Kyungmin Park, a ceramic artist born in South Korea, applied for the highly competitive residency three times before she got a yes.
“Once you get a call from the director,” she says, “you go.”
Park left her teaching gig in Alabama, and drove more than 2,000 miles to make art in a place she’d never seen before. Her story is not unusual.
The United States’s oldest ceramics residency is located at the site of a century-old shuttered Montana brick factory known as Western Clay Manufacturing Company. Surrounded by snow-dusted hills, the grounds are a sort of graveyard for pottery, with sculptures scattered among piles of old bricks and historic kilns. In its 67 years, it has hosted nearly 700 resident artists from more than 20 countries and 46 American states.
In recent years, the Bray has witnessed the creations of Zemer Peled, an artist from Israel whose work plays off opposition; inspired by an archeological site near her childhood home, she makes and breaks ceramic sheets to create hard, sharp-edged pieces, which give life to textured sculptures that appear soft or delicate. And En Iwamura, from Japan, who draws from history and pop culture to build round, cartoonish figures taller than he is, in a style he describes as doodling with clay. And Myungjin Kim, a South Korea-born artist who paints onto vessels detailed scenes inspired by European still-life paintings.
The campus sits on the edge of Helena, Montana’s capital and one of its larger cities with a population of just over 30,000. Each morning, the artists leave a main artery through town and drive down a rural road to reach the wide open campus in the foothills of the Rocky Mountain Front.
The Bray began with the vision of brick maker Archie Bray, who owned Western Clay Manufacturing Company, one of the largest brick and tile factories in the Northwest, and dreamed of starting an art center for ceramic artists. Together with some friends in 1951, he built a pottery on the grounds of the factory.
Peter Voulkos and Rudy Autio, Montana-born ceramic artists, were the first to work there, both on their way to becoming heavyweights in their field. They worked in the brickyard by day and honed their artistic craft at night. Voulkos, an abstract expressionist, and Autio, known for his brightly painted vessels, are credited with ushering in a new era in ceramics, elevating the form from craft to fine art.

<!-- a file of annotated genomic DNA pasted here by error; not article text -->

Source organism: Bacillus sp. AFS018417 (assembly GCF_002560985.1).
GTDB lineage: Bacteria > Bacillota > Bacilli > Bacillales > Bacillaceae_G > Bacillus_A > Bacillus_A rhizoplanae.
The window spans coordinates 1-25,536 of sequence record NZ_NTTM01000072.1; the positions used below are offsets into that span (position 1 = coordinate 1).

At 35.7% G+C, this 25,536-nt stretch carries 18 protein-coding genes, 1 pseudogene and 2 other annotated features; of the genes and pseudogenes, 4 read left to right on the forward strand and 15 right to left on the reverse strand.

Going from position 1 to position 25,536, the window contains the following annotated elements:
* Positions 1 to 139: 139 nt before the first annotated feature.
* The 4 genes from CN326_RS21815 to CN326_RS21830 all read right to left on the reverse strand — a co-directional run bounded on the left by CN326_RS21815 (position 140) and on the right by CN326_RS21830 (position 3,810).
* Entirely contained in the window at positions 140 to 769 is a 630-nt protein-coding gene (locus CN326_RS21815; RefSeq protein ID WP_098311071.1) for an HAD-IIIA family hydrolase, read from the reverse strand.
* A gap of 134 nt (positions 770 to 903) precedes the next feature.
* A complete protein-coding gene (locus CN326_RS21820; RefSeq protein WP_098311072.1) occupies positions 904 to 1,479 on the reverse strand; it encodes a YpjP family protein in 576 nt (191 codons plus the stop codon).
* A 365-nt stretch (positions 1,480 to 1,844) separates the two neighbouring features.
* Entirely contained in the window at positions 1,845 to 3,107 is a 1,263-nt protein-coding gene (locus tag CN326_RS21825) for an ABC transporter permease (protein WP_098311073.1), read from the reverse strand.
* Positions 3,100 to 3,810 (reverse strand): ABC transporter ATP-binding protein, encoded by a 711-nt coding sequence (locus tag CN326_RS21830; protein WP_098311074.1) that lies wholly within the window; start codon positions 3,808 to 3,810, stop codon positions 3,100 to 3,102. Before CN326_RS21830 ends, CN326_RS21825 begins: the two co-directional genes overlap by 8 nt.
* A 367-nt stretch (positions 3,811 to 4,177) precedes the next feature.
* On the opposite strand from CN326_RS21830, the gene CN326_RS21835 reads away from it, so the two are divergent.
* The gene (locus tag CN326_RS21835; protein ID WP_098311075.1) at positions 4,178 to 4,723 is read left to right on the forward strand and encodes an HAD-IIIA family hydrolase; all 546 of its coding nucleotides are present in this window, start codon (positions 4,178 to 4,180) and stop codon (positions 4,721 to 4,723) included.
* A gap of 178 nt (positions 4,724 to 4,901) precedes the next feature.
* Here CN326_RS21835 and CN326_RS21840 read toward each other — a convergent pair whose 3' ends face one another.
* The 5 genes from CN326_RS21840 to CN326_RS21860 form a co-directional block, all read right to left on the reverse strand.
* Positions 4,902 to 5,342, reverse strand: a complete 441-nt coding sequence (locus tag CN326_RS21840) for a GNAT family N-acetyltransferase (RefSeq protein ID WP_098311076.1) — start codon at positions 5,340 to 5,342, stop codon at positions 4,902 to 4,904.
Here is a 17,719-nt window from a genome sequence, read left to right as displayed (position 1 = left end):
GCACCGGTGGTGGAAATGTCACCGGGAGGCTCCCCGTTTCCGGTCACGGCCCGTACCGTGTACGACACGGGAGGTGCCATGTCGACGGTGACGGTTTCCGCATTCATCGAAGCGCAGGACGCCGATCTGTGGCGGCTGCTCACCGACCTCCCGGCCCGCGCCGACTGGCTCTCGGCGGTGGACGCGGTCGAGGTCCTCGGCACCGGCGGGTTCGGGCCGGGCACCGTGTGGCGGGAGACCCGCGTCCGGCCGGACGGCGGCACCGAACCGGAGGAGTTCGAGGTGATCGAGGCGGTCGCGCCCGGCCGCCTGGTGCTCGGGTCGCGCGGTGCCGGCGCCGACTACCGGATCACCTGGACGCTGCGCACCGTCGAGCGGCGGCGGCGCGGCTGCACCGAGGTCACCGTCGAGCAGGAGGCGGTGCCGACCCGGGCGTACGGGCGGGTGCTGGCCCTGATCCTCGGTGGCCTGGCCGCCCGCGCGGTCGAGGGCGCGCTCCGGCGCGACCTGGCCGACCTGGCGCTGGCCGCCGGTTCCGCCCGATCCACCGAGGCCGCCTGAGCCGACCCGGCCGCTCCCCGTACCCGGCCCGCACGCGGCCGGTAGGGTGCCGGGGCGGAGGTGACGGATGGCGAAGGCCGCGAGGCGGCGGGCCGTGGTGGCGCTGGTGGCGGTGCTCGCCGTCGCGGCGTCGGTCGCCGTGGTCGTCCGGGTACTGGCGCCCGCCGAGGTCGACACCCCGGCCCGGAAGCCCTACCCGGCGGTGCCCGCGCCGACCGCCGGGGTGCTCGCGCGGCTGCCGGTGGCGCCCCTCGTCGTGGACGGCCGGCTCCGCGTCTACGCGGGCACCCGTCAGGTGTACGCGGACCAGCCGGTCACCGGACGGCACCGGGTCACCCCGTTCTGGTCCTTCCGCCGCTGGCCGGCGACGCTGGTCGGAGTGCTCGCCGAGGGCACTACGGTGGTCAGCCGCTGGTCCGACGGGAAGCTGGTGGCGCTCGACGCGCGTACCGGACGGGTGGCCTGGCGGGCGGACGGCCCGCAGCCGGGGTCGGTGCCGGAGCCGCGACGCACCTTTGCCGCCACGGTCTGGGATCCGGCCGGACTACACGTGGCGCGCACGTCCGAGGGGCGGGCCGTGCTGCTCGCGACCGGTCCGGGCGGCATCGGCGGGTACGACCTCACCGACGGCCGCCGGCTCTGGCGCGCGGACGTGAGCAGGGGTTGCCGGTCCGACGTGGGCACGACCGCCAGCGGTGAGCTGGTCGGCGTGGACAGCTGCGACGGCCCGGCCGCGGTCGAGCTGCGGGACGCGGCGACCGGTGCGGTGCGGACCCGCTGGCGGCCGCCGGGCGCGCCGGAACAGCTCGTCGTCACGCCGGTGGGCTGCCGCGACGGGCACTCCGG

The Bray quickly attracted other leading artists. It became the first art residency dedicated to ceramics in the country. Though the brickyard closed in 1960, the Archie Bray Foundation continued to grow. Today it’s home to gallery spaces, an education center with a full schedule of community classes, the residents’ studios and a clay business that supplies artists, hobbyists and schools. But the heart of the Bray, says director Steven Young Lee, is its residency program.
“I felt like there was something special happening here that was different from anything else I’d experienced,” says Lee, who first came to the Bray as a resident artist in 1998 and was named director in 2006. “I filed it away: if I can ever get back there, I want to be part of this place.”
The Bray hosts 10 long-term residents, who stay for up to two years, and 10 summer or short-term residents per year. The program is highly selective, with an acceptance rate of less than 10 percent. Besides exceptional talent, the program seeks residents with diverse styles and backgrounds.
For some residents, the setting seeps into their work. Kyungmin Park, who finished her residency in 2016, fell in love with the land. Park made several visits to Glacier and Yellowstone national parks, both within a three-hour drive. The region is rich with wildlife: white-tailed deer, bighorn sheep, bison, mountain goats, bears, and bobcats. Park saw so many elk, she decided to start making them in her figurative work.
“The scenery of the space, the creatures around me affected me,” she says.
The place has also had an impact on the work of current resident Ling Chun, a Hong Kong native. Chun says her first impression of Montana was a “strong sense of isolation.” The stark white winter landscape compelled her to drench her work in bright colors.
Lee says some residents find the harsh winters difficult, but those cold months can be productive as they hole up in the studio and focus on their work.
Many artists are also drawn to the Bray for the chance to work among an enclave of other creatives—a break from their ordinary solitude. This, too, influences their work, Lee says.
“Sometimes you get someone in who is just so committed, and so hardworking, so relentless in their pursuit of something and it just sprints,” he says. “You can see tangible evidence of it sometimes where all the kilns are signed out, or we have no more ware carts. ‘Where are all the ware carts?’ ‘Well, they’re all being used.’”
The magic of this place hasn’t worn off for Park, who now works as an artist and teaches at Endicott College near Boston. The Bray and the relationships she formed there fulfilled an important need for her professionally and personally.
“I call them my clay family,” she says. “I have my second home in Montana.”